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Toxicity of Selected Organic Contaminants in Drinking Water 207 shift mutations. Chloroform also caused frame shift mutations in male mice after metabolic activation. Vitamin E treatment decreased the mutagenicity and clastogenicity of chloroform. Clemens et al. (1979) reported genotypic differences in responses to the toxic effects of chloroform that were manifestations of differences in renal rather than hepatic responses or the ability to repair renal damage. In these studies, the authors showed that DBA/2J male mice were more sen- sitive to the 10-day lethal effect of chloroform than were C57BL/6J males, whereas the sensitivity of B6D2F~ (C57BL/6J X DBA/2J) mice was in- termediate. This relative order of sensitivity was preserved following sublethal doses of labelled chloroform with respect to accumulation in subcellular fractions and renal (but not hepatic) dysfunction. Kidneys from mice of the three genotypes were able to repair tubular damage from chloroform. Prior to toxic exposure to chloroform, covalent binding of labeled chloroform to renal microsomes was greater in DBA than in C57BL mice. Pretreatment with phenobarbital enhanced covalent bind- ing by renal microsomes from DBA, but not from C57BL mice. Testoster- one propionate and medroxyprogesterone acetate sensitized the kidneys of both sexes in DBA/2J and C57BL/6J mice. Progesterone and hydrocorti- sone sodium phosphate sensitized the kidneys to chloroform in DBA/2J males but not in DBA/2J females or in C57BL/6J mice of either sex. In the presence of metabolically active mouse liver microsomes and bacteria, chloroform was not activated to mutagenic species (Greim et al., 1977~. It also gave negative results in the Ames test and failed to increase the frequency of sister chromatic exchange (SCE) in fibroblasts of Chinese hamsters (Li et al., 1979~. Results from a study by White et al. (1979) also indicated that chloroform did not increase SCE values. Simmon (1977) reported that bromoform, dibromochloromethane, and bromodichloro- methane are mutagenic whereas chloroform is not mutagenic in Salmo- nella typhimurium strains TA1535 and TA100. Carcinogenicity Reuber (1979) recently reviewed the literature con- cerning the carcinogenicity of 14 organochlorine pesticides in mice. Car- cinomas of the liver were observed most frequently in mice ingesting chloroform, among other organochlorine compounds. When ad- ministered orally in doses of 0.15 mg/kg/day in drinking water, chloroform did not enhance the growth or metastasis of Lewis lung car- cinoma or increase the number of Ehrlich ascites tumor cells in mice in- oculated with tumor cells (Caper and Williams, 1978~. However, when ad- ministered at 15 mg/kg/day in similar experiments it caused increases in pulmonary tumor foci after inoculation with Lewis lung carcinoma cells and in the number of Ehrlich ascites tumor cells. At both doses, it led to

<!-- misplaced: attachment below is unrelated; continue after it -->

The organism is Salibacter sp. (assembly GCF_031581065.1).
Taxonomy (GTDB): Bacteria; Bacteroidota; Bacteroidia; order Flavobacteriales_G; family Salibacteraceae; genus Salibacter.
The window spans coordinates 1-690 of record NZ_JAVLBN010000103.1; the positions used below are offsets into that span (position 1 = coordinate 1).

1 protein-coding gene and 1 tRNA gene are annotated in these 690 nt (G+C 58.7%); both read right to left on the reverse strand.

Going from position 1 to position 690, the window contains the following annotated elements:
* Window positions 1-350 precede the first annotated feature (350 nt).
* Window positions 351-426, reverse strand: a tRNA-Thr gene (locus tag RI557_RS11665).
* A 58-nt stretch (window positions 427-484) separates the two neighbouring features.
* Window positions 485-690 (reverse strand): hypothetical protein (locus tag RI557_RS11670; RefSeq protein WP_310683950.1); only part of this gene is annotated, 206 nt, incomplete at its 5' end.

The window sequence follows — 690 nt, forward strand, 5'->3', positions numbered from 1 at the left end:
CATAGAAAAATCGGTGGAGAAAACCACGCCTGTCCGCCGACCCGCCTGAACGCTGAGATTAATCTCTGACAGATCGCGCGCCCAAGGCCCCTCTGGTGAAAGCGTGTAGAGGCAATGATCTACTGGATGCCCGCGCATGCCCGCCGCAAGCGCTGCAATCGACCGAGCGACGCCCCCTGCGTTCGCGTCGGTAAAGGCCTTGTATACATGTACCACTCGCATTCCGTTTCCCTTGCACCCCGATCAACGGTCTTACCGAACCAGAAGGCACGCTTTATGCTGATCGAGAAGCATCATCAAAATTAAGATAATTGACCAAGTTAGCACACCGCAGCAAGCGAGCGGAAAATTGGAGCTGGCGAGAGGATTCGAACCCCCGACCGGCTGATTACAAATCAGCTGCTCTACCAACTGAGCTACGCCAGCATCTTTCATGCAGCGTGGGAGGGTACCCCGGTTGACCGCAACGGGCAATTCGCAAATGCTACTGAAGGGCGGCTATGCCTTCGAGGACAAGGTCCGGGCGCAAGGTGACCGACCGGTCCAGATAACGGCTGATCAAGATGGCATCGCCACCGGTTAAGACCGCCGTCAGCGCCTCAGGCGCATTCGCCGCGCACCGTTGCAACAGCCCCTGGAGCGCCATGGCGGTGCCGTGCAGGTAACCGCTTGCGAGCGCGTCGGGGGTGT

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208 DRINKING WATER AND HEALTH more organ invasions by B16 melanoma after inoculation with the tumor cells. When administered by oral intubation, it produced kidney tumors in male Osborne-Mendel rats (Weisburger, 1977~. A series of studies was conducted at the Huntington Research Center in England, using beagle dogs, specific pathogen-free Sprague-Dawley rats, and three stocks (C57BL, CBA, and CSI) of mice, which were given chloroform in a toothpaste base (Heywood et al., 1979; Palmer e! al., 1979; Roe et al., 1979~. The beagle dogs were given the mixture orally in gelatin capsules 6 days/week for 7.5 years, followed by a 20- to 24-week recovery period (Heywood et al., 1979~. Groups of males and females received 0.5 ml/kg/day of the vehicle (toothpaste without chloroform), and eight dogs of each sex remained untreated. The treated groups were composed of eight dogs of both sexes, each receiving chloroform in doses equivalent to 15 and 30 mg/kg/day in the toothpaste vehicle. Another group of the same size received an equivalent amount of toothpaste (0.5 ml/kg/day) without chloroform. At the end of the exposure, a small number of macroscopic and microscopic neoplasms were observed. One dog in each chloroform-treated group had a malignant tumor, but there were no tumors in the livers or kidneys of any dog. Overall, exposure to chloroform in a toothpaste base was not associated with any effects on the incidence of any kind of neoplasia. Groups of 50 cesarean-derived specific pathogen-free male and female Sprague-Dawley rats received either chloroform in doses equivalent to 60 mg/kg/day in a toothpaste base or the vehicle only by gavage 6 days/week for 80 weeks. They were then observed for as long as 15 weeks more (Palmer et al., 19791. Chloroform-treated rats of both sexes survived bet- ter than the controls, although both groups had a high incidence of non- neoplastic respiratory and renal diseases. There were consistent observa- tions of decreases in plasma cholinesterase in female rats, which were shown to be related to activity against butyrylcholine but not to acetyl-,B- methylcholine. Tumors of various sites were observed in 39~o of chloro- form-treated rats of both sexes examined histologically, compared with 38~o of the vehicle controls. There were no treatment-related effects on the incidence of liver or kidney tumors. However, histological observations of malignant mammary tumors were reported in more treated than con- trol rats, but these differences were not statistically different. In another study, mice were given chloroform in a toothpaste base by gavage or in arachis oil in doses up to 60 mg/kg/day, 6 days/week for 8 weeks (Roe et al., 1979~. Control groups were left untreated or given the vehicle only. In general, there were more survivors in the chloroform- treated groups than in the control group. Treatment was not associated with any type of neoplasia. In male, but not female, ICI mice receiving